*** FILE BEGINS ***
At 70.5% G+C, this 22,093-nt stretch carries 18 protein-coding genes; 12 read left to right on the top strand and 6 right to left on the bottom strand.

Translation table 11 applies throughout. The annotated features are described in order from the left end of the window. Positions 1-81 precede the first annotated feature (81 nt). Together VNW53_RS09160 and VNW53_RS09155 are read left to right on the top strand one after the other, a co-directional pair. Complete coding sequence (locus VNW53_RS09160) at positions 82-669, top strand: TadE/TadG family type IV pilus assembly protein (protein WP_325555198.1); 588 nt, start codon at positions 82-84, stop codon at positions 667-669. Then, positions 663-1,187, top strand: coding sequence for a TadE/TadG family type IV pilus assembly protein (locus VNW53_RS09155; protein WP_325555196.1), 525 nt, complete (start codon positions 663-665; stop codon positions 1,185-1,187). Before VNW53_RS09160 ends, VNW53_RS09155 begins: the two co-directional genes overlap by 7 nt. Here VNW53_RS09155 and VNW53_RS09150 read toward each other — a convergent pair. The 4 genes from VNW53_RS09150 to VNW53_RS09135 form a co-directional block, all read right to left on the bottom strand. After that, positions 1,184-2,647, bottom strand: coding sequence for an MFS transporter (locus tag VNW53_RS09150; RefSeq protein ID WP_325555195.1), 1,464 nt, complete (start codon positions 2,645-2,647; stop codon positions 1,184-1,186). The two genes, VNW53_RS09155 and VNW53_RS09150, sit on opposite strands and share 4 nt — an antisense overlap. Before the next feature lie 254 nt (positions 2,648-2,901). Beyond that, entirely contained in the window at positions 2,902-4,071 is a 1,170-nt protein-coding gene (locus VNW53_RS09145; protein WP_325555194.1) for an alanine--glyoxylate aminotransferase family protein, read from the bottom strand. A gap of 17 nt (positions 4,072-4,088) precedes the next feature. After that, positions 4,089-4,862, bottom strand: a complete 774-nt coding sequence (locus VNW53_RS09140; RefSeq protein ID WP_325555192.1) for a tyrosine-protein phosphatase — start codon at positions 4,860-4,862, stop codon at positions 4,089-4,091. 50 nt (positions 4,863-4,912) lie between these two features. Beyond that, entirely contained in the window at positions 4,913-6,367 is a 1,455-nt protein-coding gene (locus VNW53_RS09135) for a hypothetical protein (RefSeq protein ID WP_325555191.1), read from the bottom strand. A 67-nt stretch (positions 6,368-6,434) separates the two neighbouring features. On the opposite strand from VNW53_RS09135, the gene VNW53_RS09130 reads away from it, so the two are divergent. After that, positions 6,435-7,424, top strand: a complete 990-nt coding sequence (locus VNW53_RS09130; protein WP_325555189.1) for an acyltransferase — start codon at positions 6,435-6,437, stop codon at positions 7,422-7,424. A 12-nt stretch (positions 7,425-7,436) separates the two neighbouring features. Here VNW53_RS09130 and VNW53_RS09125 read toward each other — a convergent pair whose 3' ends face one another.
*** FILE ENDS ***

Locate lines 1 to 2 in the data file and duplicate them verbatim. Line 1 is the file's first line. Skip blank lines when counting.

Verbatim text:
At 70.5% G+C, this 22,093-nt stretch carries 18 protein-coding genes; 12 read left to right on the top strand and 6 right to left on the bottom strand.

Translation table 11 applies throughout. The annotated features are described in order from the left end of the window. Positions 1-81 precede the first annotated feature (81 nt). Together VNW53_RS09160 and VNW53_RS09155 are read left to right on the top strand one after the other, a co-directional pair. Complete coding sequence (locus VNW53_RS09160) at positions 82-669, top strand: TadE/TadG family type IV pilus assembly protein (protein WP_325555198.1); 588 nt, start codon at positions 82-84, stop codon at positions 667-669. Then, positions 663-1,187, top strand: coding sequence for a TadE/TadG family type IV pilus assembly protein (locus VNW53_RS09155; protein WP_325555196.1), 525 nt, complete (start codon positions 663-665; stop codon positions 1,185-1,187). Before VNW53_RS09160 ends, VNW53_RS09155 begins: the two co-directional genes overlap by 7 nt. Here VNW53_RS09155 and VNW53_RS09150 read toward each other — a convergent pair. The 4 genes from VNW53_RS09150 to VNW53_RS09135 form a co-directional block, all read right to left on the bottom strand. After that, positions 1,184-2,647, bottom strand: coding sequence for an MFS transporter (locus tag VNW53_RS09150; RefSeq protein ID WP_325555195.1), 1,464 nt, complete (start codon positions 2,645-2,647; stop codon positions 1,184-1,186). The two genes, VNW53_RS09155 and VNW53_RS09150, sit on opposite strands and share 4 nt — an antisense overlap. Before the next feature lie 254 nt (positions 2,648-2,901). Beyond that, entirely contained in the window at positions 2,902-4,071 is a 1,170-nt protein-coding gene (locus VNW53_RS09145; protein WP_325555194.1) for an alanine--glyoxylate aminotransferase family protein, read from the bottom strand. A gap of 17 nt (positions 4,072-4,088) precedes the next feature. After that, positions 4,089-4,862, bottom strand: a complete 774-nt coding sequence (locus VNW53_RS09140; RefSeq protein ID WP_325555192.1) for a tyrosine-protein phosphatase — start codon at positions 4,860-4,862, stop codon at positions 4,089-4,091. 50 nt (positions 4,863-4,912) lie between these two features. Beyond that, entirely contained in the window at positions 4,913-6,367 is a 1,455-nt protein-coding gene (locus VNW53_RS09135) for a hypothetical protein (RefSeq protein ID WP_325555191.1), read from the bottom strand. A 67-nt stretch (positions 6,368-6,434) separates the two neighbouring features. On the opposite strand from VNW53_RS09135, the gene VNW53_RS09130 reads away from it, so the two are divergent. After that, positions 6,435-7,424, top strand: a complete 990-nt coding sequence (locus VNW53_RS09130; protein WP_325555189.1) for an acyltransferase — start codon at positions 6,435-6,437, stop codon at positions 7,422-7,424. A 12-nt stretch (positions 7,425-7,436) separates the two neighbouring features. Here VNW53_RS09130 and VNW53_RS09125 read toward each other — a convergent pair whose 3' ends face one another.